“What are we now?”

The Editors

View from Amol K. Patil’s workspace in Dubai, March 2023. Image courtesy of the artist.

March 2, 2023

Writing in these pages, R.H. Lossin suggested that the discipline of art criticism emerged as one way to answer a question that might be formulated either as “what is it that has happened to us?” or “what are we now?”1 We’ve recently been asking just the same thing. So, 250 years later, it might be time to revisit the question and to reflect on how art and its criticism might help us to understand the change through which we are living.

What strategies are available to us? It has become critical and curatorial cliché to say that we can understand the present by speculating on the future—see the art world’s periodic infatuation with science-fiction—or by reimagining the past—through the revision of those historical narratives that shape the societies in which we live. But amidst a deluge of exhibitions promising to excavate the past, it is hard to escape the feeling that in the current climate it might be easier to dedicate an exhibition to historically or geographically distant wrongs than to attempt to intervene in the issues playing out on the neighbouring streets.

To be clear: the impulse to look away from the present is not only understandable but frequently productive. Many of today’s disasters can be attributed to a collective failure of historical consciousness, and there is a clear need to imagine futures other than those into which our societies are sleepwalking. Not to mention that the ideological purposes to which western art has previously been put should make anyone working in that field cautious about presenting themselves as moral arbiters. Yet the tendency to introversion of critique and the fear of being misunderstood might be fostering an institutional culture of timidity, averse to the risk inherent in any real-time assessment of a rapidly changing and deeply conflicted historical moment.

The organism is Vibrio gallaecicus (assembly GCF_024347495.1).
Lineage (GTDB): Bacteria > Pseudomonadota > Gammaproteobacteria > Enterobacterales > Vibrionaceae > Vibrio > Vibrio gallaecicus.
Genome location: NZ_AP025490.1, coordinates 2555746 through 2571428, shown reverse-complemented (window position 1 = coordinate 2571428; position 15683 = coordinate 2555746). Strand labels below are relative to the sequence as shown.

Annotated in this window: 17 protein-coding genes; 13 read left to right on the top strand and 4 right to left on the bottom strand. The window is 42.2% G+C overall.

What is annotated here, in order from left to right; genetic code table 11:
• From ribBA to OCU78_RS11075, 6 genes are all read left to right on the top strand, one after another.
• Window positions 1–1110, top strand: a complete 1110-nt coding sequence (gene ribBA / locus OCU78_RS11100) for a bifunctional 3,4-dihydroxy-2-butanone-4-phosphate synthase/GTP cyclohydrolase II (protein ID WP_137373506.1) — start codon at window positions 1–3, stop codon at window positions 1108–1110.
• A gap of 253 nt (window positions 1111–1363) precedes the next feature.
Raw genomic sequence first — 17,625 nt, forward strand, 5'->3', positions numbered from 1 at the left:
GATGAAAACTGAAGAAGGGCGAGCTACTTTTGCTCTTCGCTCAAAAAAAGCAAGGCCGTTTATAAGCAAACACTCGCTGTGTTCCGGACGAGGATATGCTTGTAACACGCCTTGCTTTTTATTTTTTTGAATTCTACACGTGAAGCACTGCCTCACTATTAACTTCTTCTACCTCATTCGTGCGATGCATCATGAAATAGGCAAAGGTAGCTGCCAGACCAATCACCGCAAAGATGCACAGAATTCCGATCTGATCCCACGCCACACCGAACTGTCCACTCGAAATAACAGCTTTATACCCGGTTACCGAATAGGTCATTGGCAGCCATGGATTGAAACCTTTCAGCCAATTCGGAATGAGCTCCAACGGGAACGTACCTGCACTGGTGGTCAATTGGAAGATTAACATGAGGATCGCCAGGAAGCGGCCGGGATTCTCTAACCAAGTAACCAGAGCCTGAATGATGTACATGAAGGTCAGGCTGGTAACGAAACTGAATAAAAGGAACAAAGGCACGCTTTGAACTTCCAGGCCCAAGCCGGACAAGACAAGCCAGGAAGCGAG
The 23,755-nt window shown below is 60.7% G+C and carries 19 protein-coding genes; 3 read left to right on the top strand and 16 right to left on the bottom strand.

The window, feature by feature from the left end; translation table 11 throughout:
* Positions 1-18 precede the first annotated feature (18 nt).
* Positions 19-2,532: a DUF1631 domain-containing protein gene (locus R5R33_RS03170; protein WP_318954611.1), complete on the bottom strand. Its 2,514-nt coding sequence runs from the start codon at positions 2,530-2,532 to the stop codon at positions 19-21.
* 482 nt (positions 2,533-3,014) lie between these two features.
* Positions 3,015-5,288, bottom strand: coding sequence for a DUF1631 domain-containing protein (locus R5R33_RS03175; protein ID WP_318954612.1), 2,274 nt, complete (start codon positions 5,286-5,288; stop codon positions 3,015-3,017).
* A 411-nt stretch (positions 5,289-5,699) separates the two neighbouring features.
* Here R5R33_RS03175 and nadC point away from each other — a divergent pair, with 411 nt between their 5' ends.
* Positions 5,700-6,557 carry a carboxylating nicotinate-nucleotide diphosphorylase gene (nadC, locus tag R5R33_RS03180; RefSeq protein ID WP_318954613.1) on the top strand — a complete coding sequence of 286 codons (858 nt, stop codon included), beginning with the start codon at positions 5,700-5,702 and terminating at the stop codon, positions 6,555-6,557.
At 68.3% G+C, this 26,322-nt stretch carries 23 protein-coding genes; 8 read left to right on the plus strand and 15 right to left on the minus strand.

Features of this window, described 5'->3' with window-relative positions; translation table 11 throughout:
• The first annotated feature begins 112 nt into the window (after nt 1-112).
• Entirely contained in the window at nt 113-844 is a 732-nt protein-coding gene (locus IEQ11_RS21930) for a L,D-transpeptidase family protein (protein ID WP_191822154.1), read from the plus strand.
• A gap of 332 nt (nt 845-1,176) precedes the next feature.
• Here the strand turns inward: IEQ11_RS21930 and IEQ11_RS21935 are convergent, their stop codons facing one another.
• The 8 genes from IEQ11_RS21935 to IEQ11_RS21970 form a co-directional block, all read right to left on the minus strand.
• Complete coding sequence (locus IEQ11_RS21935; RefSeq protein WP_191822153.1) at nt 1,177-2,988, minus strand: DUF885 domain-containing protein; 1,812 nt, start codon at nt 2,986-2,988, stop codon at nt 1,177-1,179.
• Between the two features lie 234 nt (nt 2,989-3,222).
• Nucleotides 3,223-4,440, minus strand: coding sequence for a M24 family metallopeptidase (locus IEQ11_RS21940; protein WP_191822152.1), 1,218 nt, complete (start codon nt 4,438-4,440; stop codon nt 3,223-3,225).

Any critic can tell you that taking a position before a consensus has been established is liable to make a fool of you. This is the discomfort of attempting to make sense of the present as it unfolds, but it might also be its reward. The critic must get used to the fact they will always in the long run be judged to have got it at least partially wrong, but also comes to recognize that these are the means by which any historical record is written. The greater the number of people from different perspectives who contribute to the process, the more complete it is likely to be, and the less we might feel obliged to wait until that record has been set before challenging it. One (admittedly self-serving) conclusion to draw is that, in this especially disharmonious historical moment, we might need more criticism rather than less.

In that spirit we’ll be hosting a public discussion at the end of this month on the subject of criticism today. We’ve assembled a distinguished panel—Teju Cole, Ciarán Finlayson, Margaret Sundell, and the aforementioned R.H. Lossin, whose review prompted these speculations—who will no doubt be able to provide more intelligent answers than the above to the question of whether and how criticism might help us understand what it is that is happening to us, and what we are now.

For more details of the panel discussion at e-flux’s Brooklyn space, and a link to RSVP, click here.

Each month, to accompany the editors’ letter, we publish a photograph from an artist’s place of work. This month we feature the Mumbai-based artist Amol K. Patil. His installations, photographs, and performances have recently featured in exhibitions including Documenta 15, “Lumbung” (2022) and the Yokohama Triennale,”Afterflow” (2020). His work is on view as part of the Kochi-Muziris Biennale, “In our veins flow ink and fire,” through April 10.


R.H. Lossin, “Dare to Know”: https://www.e-flux.com/criticism/524360/dare-to-know-prints-and-drawings-in-the-age-of-enlightenment.

Editorial, Art Criticism
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March 2, 2023

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